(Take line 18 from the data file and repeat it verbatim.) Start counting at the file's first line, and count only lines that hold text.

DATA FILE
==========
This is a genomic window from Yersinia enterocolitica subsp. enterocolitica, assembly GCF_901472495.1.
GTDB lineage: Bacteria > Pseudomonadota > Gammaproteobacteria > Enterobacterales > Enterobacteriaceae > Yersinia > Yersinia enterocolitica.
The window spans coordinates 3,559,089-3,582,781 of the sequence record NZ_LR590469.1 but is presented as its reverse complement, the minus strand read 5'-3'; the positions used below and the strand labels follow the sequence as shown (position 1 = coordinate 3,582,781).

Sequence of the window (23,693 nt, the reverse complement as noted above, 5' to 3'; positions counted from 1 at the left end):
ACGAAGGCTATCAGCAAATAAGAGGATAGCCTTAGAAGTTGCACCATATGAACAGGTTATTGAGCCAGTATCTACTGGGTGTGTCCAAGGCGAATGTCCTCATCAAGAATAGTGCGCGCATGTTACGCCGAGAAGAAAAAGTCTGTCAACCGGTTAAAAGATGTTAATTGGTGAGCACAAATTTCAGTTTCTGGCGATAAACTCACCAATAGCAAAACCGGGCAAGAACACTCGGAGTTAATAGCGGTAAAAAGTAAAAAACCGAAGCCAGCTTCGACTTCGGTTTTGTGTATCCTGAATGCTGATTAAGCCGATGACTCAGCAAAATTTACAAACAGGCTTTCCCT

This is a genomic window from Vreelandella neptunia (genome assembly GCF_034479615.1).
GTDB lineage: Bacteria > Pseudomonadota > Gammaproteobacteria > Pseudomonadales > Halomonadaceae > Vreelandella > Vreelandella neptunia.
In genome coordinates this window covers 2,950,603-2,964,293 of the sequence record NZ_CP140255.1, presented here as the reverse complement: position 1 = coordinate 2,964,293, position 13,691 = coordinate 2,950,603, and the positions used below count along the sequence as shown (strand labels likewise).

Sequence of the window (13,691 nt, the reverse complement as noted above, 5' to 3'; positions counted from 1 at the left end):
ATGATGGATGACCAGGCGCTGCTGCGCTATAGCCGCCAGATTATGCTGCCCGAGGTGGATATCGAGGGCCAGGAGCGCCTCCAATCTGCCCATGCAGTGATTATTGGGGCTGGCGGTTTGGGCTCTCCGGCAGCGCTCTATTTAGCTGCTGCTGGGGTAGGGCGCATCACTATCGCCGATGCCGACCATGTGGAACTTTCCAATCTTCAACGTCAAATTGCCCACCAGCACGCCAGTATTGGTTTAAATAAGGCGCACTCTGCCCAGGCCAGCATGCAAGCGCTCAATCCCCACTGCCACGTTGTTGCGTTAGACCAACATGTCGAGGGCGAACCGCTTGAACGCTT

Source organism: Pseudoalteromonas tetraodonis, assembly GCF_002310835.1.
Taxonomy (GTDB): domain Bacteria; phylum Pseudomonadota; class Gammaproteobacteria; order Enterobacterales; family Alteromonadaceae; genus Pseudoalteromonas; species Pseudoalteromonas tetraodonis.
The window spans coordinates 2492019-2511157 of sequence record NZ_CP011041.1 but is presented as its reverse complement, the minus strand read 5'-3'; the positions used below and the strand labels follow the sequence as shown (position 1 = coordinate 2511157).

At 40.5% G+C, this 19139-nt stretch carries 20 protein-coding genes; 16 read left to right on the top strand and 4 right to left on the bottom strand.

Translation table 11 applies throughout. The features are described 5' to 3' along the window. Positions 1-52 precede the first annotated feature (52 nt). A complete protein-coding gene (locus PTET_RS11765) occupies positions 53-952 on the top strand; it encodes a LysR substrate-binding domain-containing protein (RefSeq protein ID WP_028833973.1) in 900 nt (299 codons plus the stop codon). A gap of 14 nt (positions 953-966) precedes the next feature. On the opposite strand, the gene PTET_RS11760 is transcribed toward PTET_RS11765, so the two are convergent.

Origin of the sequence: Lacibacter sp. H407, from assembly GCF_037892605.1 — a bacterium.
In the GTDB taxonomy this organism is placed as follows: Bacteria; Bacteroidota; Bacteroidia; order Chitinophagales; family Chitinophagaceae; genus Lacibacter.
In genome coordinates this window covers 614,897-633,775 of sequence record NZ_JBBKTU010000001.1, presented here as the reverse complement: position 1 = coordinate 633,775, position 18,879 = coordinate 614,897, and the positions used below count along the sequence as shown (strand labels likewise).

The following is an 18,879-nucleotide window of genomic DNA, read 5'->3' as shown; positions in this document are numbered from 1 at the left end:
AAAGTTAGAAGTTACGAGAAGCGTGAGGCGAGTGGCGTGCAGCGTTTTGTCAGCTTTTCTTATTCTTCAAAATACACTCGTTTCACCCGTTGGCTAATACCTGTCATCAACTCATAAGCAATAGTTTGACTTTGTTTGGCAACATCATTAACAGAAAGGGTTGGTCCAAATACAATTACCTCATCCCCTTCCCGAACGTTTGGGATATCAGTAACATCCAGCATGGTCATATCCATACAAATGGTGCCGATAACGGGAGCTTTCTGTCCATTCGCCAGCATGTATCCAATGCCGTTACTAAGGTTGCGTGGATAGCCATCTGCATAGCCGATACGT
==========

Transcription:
In genome coordinates this window covers 614,897-633,775 of sequence record NZ_JBBKTU010000001.1, presented here as the reverse complement: position 1 = coordinate 633,775, position 18,879 = coordinate 614,897, and the positions used below count along the sequence as shown (strand labels likewise).